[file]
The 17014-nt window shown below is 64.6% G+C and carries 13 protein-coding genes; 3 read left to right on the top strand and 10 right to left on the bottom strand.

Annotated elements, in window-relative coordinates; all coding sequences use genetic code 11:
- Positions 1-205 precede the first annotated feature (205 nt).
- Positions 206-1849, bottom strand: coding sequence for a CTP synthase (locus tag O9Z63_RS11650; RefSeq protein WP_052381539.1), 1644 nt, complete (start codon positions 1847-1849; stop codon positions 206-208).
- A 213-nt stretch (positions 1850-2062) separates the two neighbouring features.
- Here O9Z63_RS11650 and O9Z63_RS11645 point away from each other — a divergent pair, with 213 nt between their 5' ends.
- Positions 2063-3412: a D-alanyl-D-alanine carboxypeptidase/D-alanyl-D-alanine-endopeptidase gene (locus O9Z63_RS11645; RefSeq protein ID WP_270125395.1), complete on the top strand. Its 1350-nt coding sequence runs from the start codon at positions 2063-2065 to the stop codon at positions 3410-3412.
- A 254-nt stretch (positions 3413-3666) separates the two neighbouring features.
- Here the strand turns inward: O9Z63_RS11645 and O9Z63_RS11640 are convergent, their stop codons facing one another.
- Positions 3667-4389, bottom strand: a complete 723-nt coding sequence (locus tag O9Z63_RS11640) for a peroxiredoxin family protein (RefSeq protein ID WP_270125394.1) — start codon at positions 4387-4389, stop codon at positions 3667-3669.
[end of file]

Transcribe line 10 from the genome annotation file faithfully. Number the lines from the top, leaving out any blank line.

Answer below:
- Positions 3667-4389, bottom strand: a complete 723-nt coding sequence (locus tag O9Z63_RS11640) for a peroxiredoxin family protein (RefSeq protein ID WP_270125394.1) — start codon at positions 4387-4389, stop codon at positions 3667-3669.